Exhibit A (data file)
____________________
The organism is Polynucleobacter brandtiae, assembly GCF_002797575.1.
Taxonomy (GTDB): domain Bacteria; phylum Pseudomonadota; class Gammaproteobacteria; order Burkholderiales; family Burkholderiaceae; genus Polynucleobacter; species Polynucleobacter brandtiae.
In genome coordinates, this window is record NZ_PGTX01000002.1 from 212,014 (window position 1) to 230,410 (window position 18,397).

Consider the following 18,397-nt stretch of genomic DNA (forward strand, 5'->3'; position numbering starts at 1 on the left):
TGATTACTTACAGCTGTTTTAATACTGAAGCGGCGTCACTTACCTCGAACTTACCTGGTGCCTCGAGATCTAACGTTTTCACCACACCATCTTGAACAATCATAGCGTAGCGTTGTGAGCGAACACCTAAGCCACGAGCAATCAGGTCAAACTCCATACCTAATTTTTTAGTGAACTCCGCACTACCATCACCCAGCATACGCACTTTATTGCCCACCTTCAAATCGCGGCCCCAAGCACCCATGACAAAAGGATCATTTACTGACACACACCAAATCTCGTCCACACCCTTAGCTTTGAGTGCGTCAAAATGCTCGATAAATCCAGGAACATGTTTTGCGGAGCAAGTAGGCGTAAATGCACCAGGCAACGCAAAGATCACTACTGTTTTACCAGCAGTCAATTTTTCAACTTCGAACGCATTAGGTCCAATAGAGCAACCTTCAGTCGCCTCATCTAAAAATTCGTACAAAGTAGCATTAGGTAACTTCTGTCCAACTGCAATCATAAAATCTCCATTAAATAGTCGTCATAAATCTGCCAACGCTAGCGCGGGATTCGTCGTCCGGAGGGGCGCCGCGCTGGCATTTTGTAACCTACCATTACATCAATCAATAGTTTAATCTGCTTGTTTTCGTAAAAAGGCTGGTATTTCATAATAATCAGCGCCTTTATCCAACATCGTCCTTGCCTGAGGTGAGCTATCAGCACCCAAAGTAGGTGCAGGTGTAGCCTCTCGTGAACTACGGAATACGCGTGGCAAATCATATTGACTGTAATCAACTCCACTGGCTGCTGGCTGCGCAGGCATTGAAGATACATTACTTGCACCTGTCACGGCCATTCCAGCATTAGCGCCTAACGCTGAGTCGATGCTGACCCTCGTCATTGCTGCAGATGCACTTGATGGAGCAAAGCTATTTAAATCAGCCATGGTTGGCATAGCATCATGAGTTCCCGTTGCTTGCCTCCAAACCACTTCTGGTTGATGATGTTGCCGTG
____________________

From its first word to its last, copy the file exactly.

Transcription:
The organism is Polynucleobacter brandtiae, assembly GCF_002797575.1.
Taxonomy (GTDB): domain Bacteria; phylum Pseudomonadota; class Gammaproteobacteria; order Burkholderiales; family Burkholderiaceae; genus Polynucleobacter; species Polynucleobacter brandtiae.
In genome coordinates, this window is record NZ_PGTX01000002.1 from 212,014 (window position 1) to 230,410 (window position 18,397).

Consider the following 18,397-nt stretch of genomic DNA (forward strand, 5'->3'; position numbering starts at 1 on the left):
TGATTACTTACAGCTGTTTTAATACTGAAGCGGCGTCACTTACCTCGAACTTACCTGGTGCCTCGAGATCTAACGTTTTCACCACACCATCTTGAACAATCATAGCGTAGCGTTGTGAGCGAACACCTAAGCCACGAGCAATCAGGTCAAACTCCATACCTAATTTTTTAGTGAACTCCGCACTACCATCACCCAGCATACGCACTTTATTGCCCACCTTCAAATCGCGGCCCCAAGCACCCATGACAAAAGGATCATTTACTGACACACACCAAATCTCGTCCACACCCTTAGCTTTGAGTGCGTCAAAATGCTCGATAAATCCAGGAACATGTTTTGCGGAGCAAGTAGGCGTAAATGCACCAGGCAACGCAAAGATCACTACTGTTTTACCAGCAGTCAATTTTTCAACTTCGAACGCATTAGGTCCAATAGAGCAACCTTCAGTCGCCTCATCTAAAAATTCGTACAAAGTAGCATTAGGTAACTTCTGTCCAACTGCAATCATAAAATCTCCATTAAATAGTCGTCATAAATCTGCCAACGCTAGCGCGGGATTCGTCGTCCGGAGGGGCGCCGCGCTGGCATTTTGTAACCTACCATTACATCAATCAATAGTTTAATCTGCTTGTTTTCGTAAAAAGGCTGGTATTTCATAATAATCAGCGCCTTTATCCAACATCGTCCTTGCCTGAGGTGAGCTATCAGCACCCAAAGTAGGTGCAGGTGTAGCCTCTCGTGAACTACGGAATACGCGTGGCAAATCATATTGACTGTAATCAACTCCACTGGCTGCTGGCTGCGCAGGCATTGAAGATACATTACTTGCACCTGTCACGGCCATTCCAGCATTAGCGCCTAACGCTGAGTCGATGCTGACCCTCGTCATTGCTGCAGATGCACTTGATGGAGCAAAGCTATTTAAATCAGCCATGGTTGGCATAGCATCATGAGTTCCCGTTGCTTGCCTCCAAACCACTTCTGGTTGATGATGTTGCCGTG